Genius. Loewe SS21

We have to start loving fashion again,” Anderson declared. “We don’t know what tomorrow’s going to bring. So let’s enjoy it!” The best antidote for a crisis is escaping it – to the fullest. So just like this, Loewe‘s Jonathan Anderson came up with one of the season’s best collections, which is all about boldness, creativity and craftsmanship. Also, it’s fashion being fashion. Simply speaking: extraordinary! Just one glance at the exuberant, freewheeling gestures of the women in action in the Loewe spring-summer 2021 look book sends that sensation surging back. From the clothes’ voluminous playfulness to the active involvement of 16 intergenerational women right through to the intricate handwork in the pieces, this was Anderson’s great big blowing up of all the creative limitations that threaten to drive fashion back to dullness in these dark times. “We were all in confinement when we were doing this. We had huge issues getting fabrics, so we used what we had. My brief was: Just make your fantasy of what you want! It was a massive team effort. Each look is to show craft and fashion.” There are mind-spinning, multidisciplinary, multi-platformed layers to unpack here. In a tangible sense, the Show-on-the-Wall was delivered as a kit of life-size posters, with a roll of art-printed wallpaper commissioned from Anthea Hamilton, a pair of scissors, wallpaper paste, and a brush. Hamilton is there as one of Anderson’s poster women, striking a semi-martial-arts pose in a puffy white dress ruched up with parachute tape. The video artist Hilary Lloyd, who collaborated with Anderson for a men’s Loewe show a few seasons ago, and the painter Jadé Fadojutimi both swirl in generously layered black taffeta trapeze dresses. Others portrayed wear pieces that evoke Spanish and Dutch Old masters – a theme Anderson has been interested in for a while – in crisp scalloped-edge broderie anglaise dresses with wires sewn into the collars and skirts. A huge padded and ruched under-pannier is seen through a black chiffon overskirt. Those garments speak volumes about women taking up space in the world. “Poetic armor,” Anderson called it, the idea of “escaping into clothes.” He also talked about “rethinking the models” of fashion – a comment you can take to mean both the expanded inclusivity in this season’s casting and the way he is remaking the Loewe business model to act as a “cultural brand.” Integral to that is the focus Anderson trains on the craft culture of the house and the seamless, socially conscious interconnections he makes with contemporary art and artists. “Through this entire year, the idea of craft and making has never been more crucial,” he says. “It engages with people. It shows responsibility and protection of things that people are forgetting are important in this industry. It employs people and ultimately is about the legacy that we pass from generation to generation.” Summing up, Jonathan Anderson is a genius.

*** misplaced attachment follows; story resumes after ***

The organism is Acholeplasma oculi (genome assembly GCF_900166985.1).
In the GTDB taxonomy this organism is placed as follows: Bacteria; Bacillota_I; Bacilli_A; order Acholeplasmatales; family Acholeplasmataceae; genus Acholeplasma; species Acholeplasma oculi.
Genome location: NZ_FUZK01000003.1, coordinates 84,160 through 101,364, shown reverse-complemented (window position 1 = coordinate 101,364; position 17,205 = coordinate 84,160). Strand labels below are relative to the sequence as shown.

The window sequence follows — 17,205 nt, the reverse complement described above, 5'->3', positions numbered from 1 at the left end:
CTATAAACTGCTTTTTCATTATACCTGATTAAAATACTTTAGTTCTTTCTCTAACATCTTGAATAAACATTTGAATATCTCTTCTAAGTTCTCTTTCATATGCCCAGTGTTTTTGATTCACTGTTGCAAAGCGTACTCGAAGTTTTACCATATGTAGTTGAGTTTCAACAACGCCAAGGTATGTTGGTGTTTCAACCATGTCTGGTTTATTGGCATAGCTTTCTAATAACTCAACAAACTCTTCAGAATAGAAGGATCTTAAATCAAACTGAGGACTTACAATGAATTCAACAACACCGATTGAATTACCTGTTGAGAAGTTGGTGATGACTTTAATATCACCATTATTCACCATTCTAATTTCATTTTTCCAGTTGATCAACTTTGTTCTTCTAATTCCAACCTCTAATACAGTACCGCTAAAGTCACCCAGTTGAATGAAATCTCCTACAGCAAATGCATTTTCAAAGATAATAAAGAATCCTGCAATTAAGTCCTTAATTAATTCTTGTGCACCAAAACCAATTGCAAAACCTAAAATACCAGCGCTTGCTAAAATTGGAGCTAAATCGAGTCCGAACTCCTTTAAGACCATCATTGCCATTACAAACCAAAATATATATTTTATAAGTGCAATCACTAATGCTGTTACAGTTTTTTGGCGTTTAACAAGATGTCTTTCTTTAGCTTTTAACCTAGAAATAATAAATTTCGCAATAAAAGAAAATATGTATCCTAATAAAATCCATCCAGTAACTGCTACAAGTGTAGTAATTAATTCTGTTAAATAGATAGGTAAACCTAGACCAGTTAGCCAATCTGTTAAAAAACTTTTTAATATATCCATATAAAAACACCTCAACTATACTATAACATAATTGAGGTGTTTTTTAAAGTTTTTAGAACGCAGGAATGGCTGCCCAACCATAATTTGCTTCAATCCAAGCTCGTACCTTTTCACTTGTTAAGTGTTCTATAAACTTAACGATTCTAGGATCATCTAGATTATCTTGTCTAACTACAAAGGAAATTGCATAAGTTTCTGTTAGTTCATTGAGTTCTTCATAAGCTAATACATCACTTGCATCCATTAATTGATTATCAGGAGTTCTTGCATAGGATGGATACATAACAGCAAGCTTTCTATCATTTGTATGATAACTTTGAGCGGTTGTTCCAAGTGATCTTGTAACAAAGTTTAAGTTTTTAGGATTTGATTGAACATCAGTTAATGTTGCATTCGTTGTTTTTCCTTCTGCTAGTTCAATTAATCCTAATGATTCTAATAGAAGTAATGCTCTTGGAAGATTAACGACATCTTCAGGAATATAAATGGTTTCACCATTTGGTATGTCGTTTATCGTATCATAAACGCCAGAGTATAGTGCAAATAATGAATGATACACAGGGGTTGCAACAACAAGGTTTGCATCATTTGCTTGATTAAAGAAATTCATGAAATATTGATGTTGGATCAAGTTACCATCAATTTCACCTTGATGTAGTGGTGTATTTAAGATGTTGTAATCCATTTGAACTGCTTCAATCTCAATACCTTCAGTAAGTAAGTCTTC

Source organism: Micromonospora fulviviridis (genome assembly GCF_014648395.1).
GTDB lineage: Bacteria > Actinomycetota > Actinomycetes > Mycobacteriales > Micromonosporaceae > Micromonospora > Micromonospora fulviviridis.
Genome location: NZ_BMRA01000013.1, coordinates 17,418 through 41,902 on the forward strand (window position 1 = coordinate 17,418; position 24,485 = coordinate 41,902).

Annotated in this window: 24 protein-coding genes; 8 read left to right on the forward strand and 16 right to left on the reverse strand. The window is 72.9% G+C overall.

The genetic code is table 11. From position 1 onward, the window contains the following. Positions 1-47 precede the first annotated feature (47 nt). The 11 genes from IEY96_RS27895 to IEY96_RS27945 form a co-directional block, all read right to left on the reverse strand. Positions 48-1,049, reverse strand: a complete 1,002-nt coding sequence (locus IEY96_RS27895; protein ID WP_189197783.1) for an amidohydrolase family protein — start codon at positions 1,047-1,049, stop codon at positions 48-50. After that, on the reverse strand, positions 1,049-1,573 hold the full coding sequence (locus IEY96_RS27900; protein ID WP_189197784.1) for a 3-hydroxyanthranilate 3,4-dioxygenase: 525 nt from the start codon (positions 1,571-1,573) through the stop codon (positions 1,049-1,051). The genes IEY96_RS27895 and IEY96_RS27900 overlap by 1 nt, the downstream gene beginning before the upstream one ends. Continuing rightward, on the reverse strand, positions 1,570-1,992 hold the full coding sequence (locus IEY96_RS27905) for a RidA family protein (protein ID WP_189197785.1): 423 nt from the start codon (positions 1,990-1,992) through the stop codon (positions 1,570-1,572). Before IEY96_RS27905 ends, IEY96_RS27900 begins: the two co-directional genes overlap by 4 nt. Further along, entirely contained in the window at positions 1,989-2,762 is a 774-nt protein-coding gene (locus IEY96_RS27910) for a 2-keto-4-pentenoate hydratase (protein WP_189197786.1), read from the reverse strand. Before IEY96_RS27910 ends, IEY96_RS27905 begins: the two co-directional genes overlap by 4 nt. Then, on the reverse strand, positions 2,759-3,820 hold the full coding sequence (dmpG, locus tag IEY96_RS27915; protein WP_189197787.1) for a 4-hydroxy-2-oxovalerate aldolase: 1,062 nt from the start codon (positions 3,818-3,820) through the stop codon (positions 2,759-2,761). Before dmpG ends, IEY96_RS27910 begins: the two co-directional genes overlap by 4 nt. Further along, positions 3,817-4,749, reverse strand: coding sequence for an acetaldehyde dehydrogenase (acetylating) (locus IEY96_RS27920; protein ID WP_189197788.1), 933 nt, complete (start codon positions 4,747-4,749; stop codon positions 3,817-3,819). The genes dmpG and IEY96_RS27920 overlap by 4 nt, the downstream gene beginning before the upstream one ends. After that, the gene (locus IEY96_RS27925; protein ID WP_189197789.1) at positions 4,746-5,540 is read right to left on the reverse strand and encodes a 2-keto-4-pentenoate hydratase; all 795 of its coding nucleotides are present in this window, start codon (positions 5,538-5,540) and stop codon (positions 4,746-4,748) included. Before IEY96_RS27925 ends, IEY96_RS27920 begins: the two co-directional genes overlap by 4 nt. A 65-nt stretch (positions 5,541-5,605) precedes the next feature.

Collage by Edward Kanarecki.

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